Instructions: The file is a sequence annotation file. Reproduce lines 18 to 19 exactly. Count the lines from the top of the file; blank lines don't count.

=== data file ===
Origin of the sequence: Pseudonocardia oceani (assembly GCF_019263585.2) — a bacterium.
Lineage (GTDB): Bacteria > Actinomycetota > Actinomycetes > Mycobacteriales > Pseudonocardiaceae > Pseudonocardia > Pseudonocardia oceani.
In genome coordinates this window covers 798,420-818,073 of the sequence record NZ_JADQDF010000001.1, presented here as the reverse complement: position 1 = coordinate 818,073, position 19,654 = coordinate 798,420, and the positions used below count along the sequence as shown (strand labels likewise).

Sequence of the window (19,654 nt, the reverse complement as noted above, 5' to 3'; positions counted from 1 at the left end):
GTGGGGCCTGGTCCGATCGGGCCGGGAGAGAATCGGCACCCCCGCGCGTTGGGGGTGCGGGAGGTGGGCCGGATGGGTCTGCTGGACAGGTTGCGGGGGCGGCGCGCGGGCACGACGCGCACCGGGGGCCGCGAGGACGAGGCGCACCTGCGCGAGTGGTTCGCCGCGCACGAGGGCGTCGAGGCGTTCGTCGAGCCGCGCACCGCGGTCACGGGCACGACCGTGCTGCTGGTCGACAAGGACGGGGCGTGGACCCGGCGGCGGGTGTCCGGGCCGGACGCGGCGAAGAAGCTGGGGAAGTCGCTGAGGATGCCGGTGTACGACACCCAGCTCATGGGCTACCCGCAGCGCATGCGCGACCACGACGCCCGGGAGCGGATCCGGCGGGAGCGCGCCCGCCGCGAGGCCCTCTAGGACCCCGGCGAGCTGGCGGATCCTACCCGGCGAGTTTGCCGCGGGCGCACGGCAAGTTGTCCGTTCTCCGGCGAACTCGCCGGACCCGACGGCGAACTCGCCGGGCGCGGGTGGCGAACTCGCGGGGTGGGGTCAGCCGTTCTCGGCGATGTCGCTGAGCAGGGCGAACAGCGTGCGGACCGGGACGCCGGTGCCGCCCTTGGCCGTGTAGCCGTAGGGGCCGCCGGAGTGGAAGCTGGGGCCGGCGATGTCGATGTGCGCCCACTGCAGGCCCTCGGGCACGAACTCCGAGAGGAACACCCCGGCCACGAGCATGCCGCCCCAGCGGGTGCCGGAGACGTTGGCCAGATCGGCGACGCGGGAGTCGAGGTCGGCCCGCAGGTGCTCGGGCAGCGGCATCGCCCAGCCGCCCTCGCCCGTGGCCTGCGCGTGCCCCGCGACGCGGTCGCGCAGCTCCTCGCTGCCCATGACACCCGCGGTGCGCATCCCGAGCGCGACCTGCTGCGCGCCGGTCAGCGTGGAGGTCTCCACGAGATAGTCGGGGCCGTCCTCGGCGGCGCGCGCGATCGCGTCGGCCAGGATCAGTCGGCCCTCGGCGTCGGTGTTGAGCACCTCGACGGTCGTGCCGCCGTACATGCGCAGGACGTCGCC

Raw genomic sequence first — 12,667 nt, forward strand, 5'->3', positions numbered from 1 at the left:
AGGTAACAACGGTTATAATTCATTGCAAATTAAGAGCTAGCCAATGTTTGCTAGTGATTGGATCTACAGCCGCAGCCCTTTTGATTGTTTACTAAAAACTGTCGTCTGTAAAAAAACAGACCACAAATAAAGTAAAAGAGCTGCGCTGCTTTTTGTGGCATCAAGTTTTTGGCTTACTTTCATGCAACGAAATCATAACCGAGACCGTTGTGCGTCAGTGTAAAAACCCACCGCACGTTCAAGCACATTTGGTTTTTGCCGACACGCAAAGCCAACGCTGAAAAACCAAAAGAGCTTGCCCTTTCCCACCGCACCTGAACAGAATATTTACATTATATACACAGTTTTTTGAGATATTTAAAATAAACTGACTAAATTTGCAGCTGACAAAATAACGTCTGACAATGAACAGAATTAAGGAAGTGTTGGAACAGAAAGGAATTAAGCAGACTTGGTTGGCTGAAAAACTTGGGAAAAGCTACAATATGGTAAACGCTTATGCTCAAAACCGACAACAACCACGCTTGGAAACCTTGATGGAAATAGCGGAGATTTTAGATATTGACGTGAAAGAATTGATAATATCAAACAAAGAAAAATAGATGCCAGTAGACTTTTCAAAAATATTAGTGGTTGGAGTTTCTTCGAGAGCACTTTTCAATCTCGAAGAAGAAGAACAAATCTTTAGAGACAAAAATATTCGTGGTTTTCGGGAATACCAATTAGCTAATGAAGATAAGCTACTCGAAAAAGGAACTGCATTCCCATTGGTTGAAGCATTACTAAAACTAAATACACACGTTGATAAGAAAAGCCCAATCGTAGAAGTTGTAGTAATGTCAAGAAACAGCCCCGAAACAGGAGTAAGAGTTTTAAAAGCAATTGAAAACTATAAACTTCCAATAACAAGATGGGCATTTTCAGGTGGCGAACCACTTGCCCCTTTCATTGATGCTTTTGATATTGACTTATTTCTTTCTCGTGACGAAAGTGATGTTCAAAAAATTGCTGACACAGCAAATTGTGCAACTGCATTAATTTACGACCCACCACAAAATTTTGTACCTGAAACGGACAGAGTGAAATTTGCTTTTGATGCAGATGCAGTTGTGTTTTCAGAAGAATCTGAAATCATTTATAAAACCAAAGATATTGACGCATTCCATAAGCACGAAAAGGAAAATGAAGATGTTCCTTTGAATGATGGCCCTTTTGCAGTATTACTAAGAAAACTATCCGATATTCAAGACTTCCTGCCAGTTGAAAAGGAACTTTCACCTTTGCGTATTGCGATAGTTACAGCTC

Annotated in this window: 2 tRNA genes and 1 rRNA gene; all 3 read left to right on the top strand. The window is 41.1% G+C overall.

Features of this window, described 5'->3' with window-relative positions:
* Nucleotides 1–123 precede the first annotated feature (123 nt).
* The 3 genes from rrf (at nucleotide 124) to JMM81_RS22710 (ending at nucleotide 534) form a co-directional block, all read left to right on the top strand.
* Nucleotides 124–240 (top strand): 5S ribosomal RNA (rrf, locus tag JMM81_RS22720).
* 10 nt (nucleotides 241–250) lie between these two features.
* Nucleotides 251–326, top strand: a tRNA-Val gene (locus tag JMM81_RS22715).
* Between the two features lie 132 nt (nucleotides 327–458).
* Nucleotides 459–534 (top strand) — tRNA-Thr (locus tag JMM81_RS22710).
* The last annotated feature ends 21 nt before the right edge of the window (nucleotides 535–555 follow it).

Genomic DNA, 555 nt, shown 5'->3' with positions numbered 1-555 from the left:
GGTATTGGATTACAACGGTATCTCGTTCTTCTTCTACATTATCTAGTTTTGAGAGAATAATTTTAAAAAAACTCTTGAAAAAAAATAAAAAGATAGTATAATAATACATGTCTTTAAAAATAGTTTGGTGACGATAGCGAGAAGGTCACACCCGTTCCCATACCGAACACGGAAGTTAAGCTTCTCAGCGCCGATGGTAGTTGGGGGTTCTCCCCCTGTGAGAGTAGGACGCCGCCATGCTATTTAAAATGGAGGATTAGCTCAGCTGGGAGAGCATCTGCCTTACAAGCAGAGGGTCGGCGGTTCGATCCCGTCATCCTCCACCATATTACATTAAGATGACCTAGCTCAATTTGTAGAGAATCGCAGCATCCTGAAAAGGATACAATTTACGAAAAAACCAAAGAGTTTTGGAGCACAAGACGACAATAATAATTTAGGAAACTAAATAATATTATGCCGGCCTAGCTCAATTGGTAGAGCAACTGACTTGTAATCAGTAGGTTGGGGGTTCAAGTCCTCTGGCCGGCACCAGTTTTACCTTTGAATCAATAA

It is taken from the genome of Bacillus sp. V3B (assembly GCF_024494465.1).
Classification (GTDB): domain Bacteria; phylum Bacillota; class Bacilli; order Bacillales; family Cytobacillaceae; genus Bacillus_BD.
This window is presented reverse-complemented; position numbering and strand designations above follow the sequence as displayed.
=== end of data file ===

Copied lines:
Genomic DNA, 555 nt, shown 5'->3' with positions numbered 1-555 from the left:
GGTATTGGATTACAACGGTATCTCGTTCTTCTTCTACATTATCTAGTTTTGAGAGAATAATTTTAAAAAAACTCTTGAAAAAAAATAAAAAGATAGTATAATAATACATGTCTTTAAAAATAGTTTGGTGACGATAGCGAGAAGGTCACACCCGTTCCCATACCGAACACGGAAGTTAAGCTTCTCAGCGCCGATGGTAGTTGGGGGTTCTCCCCCTGTGAGAGTAGGACGCCGCCATGCTATTTAAAATGGAGGATTAGCTCAGCTGGGAGAGCATCTGCCTTACAAGCAGAGGGTCGGCGGTTCGATCCCGTCATCCTCCACCATATTACATTAAGATGACCTAGCTCAATTTGTAGAGAATCGCAGCATCCTGAAAAGGATACAATTTACGAAAAAACCAAAGAGTTTTGGAGCACAAGACGACAATAATAATTTAGGAAACTAAATAATATTATGCCGGCCTAGCTCAATTGGTAGAGCAACTGACTTGTAATCAGTAGGTTGGGGGTTCAAGTCCTCTGGCCGGCACCAGTTTTACCTTTGAATCAATAA